Playing with the Ta key (the Side B Flat key)
Well, Adolphe is offering the Ta key to you on a silver platter. Try it - you won’t be disappointed.

In absolutely every situation where you need to play a B Flat followed by a B Natural and vice versa, you MUST use the Ta key and MUST NOT use the Plateau key. In rare situations, one of which will be discussed further along, it is possible to use one of the other B Flat fingerings for maximum efficiency.

On occasion, I’ll be working with a student who listens to my fervent explanation of this crime with some doubtfulness. Right away, the student tries sliding his or her index finger between the B key and the Plateau key with relative ease. Their innocent eyes fix upon my own with a ‘Look, I can do this!’ demonstration. Sigh. I know. You can do it. But can you do it quickly? As ascertained in a previous article, saxophone music is fast. Unless all your repertoire moves a quarter note = 60 bpm (beats per minute) you won’t be able to slide the finger without losing your hand position or getting it stuck in between the two keys.

Crime No. 2

Flapping your right hand index and middle fingers between F and F Sharp. ILLEGAL. FINE $50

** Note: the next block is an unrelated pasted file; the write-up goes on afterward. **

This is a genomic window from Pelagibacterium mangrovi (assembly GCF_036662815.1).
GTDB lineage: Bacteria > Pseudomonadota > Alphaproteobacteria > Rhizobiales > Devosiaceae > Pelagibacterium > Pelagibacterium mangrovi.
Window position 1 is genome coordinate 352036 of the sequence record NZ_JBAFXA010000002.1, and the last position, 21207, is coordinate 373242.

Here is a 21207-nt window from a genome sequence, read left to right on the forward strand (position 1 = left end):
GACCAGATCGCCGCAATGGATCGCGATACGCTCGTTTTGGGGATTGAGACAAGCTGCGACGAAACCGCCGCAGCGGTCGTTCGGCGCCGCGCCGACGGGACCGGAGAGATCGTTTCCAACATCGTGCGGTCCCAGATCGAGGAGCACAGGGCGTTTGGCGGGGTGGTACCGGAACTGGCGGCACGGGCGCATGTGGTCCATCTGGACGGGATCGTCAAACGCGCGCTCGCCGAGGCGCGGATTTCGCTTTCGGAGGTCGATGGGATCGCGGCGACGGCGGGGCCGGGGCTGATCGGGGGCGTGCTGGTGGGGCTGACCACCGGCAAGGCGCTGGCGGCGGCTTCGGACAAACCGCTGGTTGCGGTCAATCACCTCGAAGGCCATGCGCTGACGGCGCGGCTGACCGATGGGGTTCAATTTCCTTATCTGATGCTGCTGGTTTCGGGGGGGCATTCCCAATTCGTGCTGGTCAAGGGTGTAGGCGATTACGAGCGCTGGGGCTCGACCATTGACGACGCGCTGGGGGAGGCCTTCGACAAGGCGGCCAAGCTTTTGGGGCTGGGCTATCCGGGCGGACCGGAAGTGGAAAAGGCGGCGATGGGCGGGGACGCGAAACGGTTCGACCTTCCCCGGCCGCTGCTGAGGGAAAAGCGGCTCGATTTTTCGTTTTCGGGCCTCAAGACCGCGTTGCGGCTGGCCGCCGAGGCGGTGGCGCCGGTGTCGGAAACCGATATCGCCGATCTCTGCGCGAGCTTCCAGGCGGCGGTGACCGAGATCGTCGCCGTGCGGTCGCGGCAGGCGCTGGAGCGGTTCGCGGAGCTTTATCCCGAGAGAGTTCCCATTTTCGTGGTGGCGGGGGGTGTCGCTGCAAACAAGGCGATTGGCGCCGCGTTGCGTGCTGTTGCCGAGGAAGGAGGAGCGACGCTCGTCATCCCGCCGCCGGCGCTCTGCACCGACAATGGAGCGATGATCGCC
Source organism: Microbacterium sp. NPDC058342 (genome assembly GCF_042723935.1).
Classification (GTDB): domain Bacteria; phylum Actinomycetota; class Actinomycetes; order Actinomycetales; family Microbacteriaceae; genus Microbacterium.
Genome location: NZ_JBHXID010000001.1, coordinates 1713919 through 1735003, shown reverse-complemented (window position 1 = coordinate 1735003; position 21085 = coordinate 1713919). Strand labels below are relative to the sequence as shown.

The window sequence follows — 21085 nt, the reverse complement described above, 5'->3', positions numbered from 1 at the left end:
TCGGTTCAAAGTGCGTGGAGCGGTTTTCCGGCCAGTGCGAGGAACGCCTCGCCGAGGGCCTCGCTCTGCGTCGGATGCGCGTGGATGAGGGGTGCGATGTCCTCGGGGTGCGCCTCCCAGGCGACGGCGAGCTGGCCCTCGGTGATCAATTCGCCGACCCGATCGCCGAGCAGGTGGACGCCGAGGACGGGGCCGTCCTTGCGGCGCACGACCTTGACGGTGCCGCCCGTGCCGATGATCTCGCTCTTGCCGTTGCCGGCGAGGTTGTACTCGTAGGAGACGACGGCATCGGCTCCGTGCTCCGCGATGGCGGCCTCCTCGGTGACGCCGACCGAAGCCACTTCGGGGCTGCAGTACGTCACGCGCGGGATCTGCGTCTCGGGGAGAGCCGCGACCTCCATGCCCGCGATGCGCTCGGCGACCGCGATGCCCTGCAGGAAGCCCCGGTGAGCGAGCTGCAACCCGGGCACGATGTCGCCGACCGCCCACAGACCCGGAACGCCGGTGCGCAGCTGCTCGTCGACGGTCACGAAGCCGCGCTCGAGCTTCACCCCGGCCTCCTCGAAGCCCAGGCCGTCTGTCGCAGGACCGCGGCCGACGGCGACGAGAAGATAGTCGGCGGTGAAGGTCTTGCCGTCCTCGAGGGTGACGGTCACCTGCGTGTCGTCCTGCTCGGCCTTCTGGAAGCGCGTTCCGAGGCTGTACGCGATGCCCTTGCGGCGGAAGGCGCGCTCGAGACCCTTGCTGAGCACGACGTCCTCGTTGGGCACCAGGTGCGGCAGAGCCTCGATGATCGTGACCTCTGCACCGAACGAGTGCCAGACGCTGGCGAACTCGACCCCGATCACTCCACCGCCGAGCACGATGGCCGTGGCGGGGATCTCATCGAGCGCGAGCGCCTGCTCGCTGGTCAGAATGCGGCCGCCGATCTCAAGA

“Don’t be a finger flapper!” is something I say quite a bit. Just like the useful Ta key, we also have the opportunity to use the Tf key. Sometimes described as the alternative or chromatic F Sharp key, Tf stands for Trill to F key. It is located on the bottom right hand side of the saxophone, underneath the Ta key.

Playing with the Tf key (Alternative F Sharp key)

Picture an angry bird (of the non digital kind) slapping its wings against its body. This is an aggressive movement, used to keep enemies at a distance. If you alternate more than once between F (1 + 2 + 3 + 4) and F Sharp (1 + 2 + 3 + 5) you are finger flapping. Or finger slapping. The movement is clumsy and generates a fair amount of key noise. Adolphe provided the Tf key for smooth F to F Sharp trills, and for any F - F Sharp - G chromatic movement.

Trade in those flustered flapping fingers for elegant and effortless efficiency. And save $50.

Crime No. 3

Flapping your left hand index and middle fingers between B and C. ILLEGAL. FINE $50

B and C are some of the very first notes we learn to play on the saxophone. It’s important that the transition from B to C and from C to B is flawless. The finger movement has to be as precise and as decisive as possible to avoid a tiny sound blip. If your fingers aren’t perfectly co-ordinated, the C Sharp will sound for a microsecond in between each of the desired pitches. One B to C or C to B movement, as in a scale, is fine. As soon as you need to alternate between these notes more than once, it’s time for the Tc key. Located directly above the Ta key, Tc stands for...well...I don’t need to tell you, because I know that you’ve picked up the pattern at this point. It provides the best option for chromatic movement and for any B to C trills you may come across.